So that was fantastic - combat roll does so much to re-instill confidence. So I was all excited to keep going with it at the pool this winter - but then the pool Sebago's had access to in past years has needed a lot of repairs lately & so we were left high and dry this year. Boo.

But Dov Neimand and Julie McCoy have been running sessions at the New York Sports Club up in Dobbs Ferry, though. They started with weeknights, which were a little tricky with work, but they did get some Sunday afternoon time slots last weekend and this weekend. Bit of a hike from Brooklyn but I do looove that train ride up the Hudson. And it really was just what I needed - an hour and a half to just roll and roll and roll and roll and roll some more, with both Greenland and euro and eventually even trying some hand rolling (which is a skill I had once but have lost - didn't get it back but the fact that I was comfortable enough to give it a try and trust in a greenland paddle tucked under the decklines as a backup felt good).dana, sans-serif;"> Dov brought an NDK Latitude for me to try - it's for the "tall thin paddler" so, uh, not quite me these days (tall, yes), but with a little wiggling I was able to squeeze in, and it rolled great. I did not work my way too far up the Greenland list as the space was small and there were active swimmers next to us, and I decided to stick with rolls that I could control well - but just doing the basics again and again and again felt great. And at the end I switched out that slick NDK for a Chatham 17, just to see what I could do with a boat that isn't quite such a "cheater" - well, offside didn't feel perfect but I was able to right the boat on both sides, and then at the end Julie came over to horse around with me a little bit & somewhere in there I fell over completely un-set-up and still didn't even think about ditching, just reset and rolled. Good finished - finished up with just that same spirit of play that that long ago Yonkers session had. So good to feel that again. So that was all fantastic and the ride home along the Hudson with the sun going down was just so much gravy.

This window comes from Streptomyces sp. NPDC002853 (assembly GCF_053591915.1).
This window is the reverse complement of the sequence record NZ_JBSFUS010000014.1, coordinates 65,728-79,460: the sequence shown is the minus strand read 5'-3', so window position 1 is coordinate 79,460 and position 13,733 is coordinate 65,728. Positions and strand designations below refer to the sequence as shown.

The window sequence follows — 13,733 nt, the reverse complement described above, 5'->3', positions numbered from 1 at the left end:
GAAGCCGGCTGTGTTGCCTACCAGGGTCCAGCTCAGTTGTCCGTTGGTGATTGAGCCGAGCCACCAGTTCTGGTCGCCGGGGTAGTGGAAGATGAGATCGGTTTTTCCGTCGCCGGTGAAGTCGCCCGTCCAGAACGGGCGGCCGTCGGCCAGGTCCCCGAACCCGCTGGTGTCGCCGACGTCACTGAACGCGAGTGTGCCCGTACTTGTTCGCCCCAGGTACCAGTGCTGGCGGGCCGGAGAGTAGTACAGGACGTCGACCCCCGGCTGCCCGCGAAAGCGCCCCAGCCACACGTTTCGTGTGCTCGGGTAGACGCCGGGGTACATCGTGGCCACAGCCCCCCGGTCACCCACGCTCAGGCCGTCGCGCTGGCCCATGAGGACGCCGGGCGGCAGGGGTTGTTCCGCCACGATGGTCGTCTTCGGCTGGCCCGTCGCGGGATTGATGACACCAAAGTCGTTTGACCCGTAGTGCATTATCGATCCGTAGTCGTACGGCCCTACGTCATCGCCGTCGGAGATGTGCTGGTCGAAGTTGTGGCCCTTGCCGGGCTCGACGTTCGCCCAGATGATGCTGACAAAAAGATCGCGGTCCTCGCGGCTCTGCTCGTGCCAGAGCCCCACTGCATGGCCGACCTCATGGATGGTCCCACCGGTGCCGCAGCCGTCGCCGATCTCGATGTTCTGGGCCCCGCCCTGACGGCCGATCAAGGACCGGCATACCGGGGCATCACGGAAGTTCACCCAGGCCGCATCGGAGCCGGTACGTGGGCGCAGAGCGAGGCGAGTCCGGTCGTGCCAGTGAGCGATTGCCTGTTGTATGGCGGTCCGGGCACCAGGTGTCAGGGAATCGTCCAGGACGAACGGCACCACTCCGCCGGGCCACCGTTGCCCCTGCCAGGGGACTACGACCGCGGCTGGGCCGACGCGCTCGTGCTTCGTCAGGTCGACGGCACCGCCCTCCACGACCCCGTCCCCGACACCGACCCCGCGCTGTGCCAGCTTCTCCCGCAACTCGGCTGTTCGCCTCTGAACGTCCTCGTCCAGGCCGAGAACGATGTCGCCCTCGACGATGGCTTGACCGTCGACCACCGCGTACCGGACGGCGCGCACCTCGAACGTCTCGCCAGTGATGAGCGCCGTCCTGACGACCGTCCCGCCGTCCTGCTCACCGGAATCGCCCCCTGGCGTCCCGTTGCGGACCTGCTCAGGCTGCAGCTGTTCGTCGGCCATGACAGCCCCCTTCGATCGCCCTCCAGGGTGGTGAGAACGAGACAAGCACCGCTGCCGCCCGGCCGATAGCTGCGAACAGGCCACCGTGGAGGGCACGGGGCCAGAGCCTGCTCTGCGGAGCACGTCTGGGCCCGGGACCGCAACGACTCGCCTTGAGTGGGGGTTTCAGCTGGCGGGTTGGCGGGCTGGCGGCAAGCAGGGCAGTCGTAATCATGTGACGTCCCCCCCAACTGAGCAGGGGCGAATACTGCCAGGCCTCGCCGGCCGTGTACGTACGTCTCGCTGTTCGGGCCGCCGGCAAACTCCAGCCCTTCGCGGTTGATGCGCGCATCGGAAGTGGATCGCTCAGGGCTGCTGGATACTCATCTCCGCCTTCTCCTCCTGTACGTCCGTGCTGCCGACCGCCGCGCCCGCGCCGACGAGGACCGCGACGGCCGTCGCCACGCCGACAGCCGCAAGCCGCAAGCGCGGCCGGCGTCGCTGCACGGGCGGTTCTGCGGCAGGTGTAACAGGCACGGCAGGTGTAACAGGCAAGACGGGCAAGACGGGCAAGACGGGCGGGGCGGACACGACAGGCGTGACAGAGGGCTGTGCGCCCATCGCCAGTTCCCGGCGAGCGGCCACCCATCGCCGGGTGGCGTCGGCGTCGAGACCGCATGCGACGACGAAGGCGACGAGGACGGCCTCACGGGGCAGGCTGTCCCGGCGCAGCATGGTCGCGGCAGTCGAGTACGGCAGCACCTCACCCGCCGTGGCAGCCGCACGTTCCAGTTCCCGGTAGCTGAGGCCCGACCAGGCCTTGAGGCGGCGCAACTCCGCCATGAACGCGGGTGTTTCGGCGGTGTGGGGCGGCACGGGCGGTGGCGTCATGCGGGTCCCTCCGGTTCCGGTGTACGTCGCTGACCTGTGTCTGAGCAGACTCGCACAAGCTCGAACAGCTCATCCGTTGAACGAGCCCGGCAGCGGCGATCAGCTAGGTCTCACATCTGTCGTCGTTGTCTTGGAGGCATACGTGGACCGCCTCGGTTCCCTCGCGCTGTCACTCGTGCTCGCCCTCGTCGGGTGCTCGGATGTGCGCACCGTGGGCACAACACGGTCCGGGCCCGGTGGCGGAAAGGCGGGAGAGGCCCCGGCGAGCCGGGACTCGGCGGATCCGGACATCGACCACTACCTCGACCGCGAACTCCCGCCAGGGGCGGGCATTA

I'll take that over a spa day any day.

Saturday, February 08, 2020

Florida Day 3 - Myakka River Boat Tour

Photo from 2019 - a quieter day, and a bit warmer too! As always, click on any picture for a better view. 

We'd visited the Myakka River State Park during last year's visit, and I'm so glad we went back this year. I don't think I got around to posting about this place last year, I ran out of steam after the posts about visiting The Ringling Museum at Ca D'Zan, the Ringling's lovely Sarasota estate, but we'd had a terrific day here the next day and I thought TQ would really enjoy it. In 2019 I'd been so blown away by all the birds that I wrote down a list that I did share in FB: